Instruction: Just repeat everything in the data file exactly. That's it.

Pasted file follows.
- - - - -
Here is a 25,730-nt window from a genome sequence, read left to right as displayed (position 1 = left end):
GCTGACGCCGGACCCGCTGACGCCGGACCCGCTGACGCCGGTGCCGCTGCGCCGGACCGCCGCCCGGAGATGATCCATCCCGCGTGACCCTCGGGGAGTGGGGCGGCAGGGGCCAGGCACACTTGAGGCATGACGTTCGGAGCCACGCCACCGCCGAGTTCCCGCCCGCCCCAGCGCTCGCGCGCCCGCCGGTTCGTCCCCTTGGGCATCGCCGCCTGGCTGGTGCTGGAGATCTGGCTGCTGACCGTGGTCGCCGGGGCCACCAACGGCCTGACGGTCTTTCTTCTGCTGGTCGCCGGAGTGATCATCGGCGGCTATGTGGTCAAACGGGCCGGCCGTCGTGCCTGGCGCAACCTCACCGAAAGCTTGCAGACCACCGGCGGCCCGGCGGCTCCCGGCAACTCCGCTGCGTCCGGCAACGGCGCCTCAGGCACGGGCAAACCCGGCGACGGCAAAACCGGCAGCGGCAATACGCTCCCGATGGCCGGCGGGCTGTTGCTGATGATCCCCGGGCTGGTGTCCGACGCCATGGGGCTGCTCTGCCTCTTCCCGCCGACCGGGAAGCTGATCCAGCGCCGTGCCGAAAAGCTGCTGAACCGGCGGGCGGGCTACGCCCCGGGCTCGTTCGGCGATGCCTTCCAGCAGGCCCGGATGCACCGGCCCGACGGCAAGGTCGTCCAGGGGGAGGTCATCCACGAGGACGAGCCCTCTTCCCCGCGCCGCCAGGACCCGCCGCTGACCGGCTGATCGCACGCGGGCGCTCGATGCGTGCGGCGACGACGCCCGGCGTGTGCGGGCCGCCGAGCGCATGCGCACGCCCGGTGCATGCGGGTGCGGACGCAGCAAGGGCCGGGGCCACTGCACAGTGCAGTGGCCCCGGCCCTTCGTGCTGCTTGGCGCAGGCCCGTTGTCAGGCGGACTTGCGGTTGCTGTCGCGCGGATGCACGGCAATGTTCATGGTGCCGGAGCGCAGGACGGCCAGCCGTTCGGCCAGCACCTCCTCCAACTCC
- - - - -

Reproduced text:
Here is a 25,730-nt window from a genome sequence, read left to right as displayed (position 1 = left end):
GCTGACGCCGGACCCGCTGACGCCGGACCCGCTGACGCCGGTGCCGCTGCGCCGGACCGCCGCCCGGAGATGATCCATCCCGCGTGACCCTCGGGGAGTGGGGCGGCAGGGGCCAGGCACACTTGAGGCATGACGTTCGGAGCCACGCCACCGCCGAGTTCCCGCCCGCCCCAGCGCTCGCGCGCCCGCCGGTTCGTCCCCTTGGGCATCGCCGCCTGGCTGGTGCTGGAGATCTGGCTGCTGACCGTGGTCGCCGGGGCCACCAACGGCCTGACGGTCTTTCTTCTGCTGGTCGCCGGAGTGATCATCGGCGGCTATGTGGTCAAACGGGCCGGCCGTCGTGCCTGGCGCAACCTCACCGAAAGCTTGCAGACCACCGGCGGCCCGGCGGCTCCCGGCAACTCCGCTGCGTCCGGCAACGGCGCCTCAGGCACGGGCAAACCCGGCGACGGCAAAACCGGCAGCGGCAATACGCTCCCGATGGCCGGCGGGCTGTTGCTGATGATCCCCGGGCTGGTGTCCGACGCCATGGGGCTGCTCTGCCTCTTCCCGCCGACCGGGAAGCTGATCCAGCGCCGTGCCGAAAAGCTGCTGAACCGGCGGGCGGGCTACGCCCCGGGCTCGTTCGGCGATGCCTTCCAGCAGGCCCGGATGCACCGGCCCGACGGCAAGGTCGTCCAGGGGGAGGTCATCCACGAGGACGAGCCCTCTTCCCCGCGCCGCCAGGACCCGCCGCTGACCGGCTGATCGCACGCGGGCGCTCGATGCGTGCGGCGACGACGCCCGGCGTGTGCGGGCCGCCGAGCGCATGCGCACGCCCGGTGCATGCGGGTGCGGACGCAGCAAGGGCCGGGGCCACTGCACAGTGCAGTGGCCCCGGCCCTTCGTGCTGCTTGGCGCAGGCCCGTTGTCAGGCGGACTTGCGGTTGCTGTCGCGCGGATGCACGGCAATGTTCATGGTGCCGGAGCGCAGGACGGCCAGCCGTTCGGCCAGCACCTCCTCCAACTCC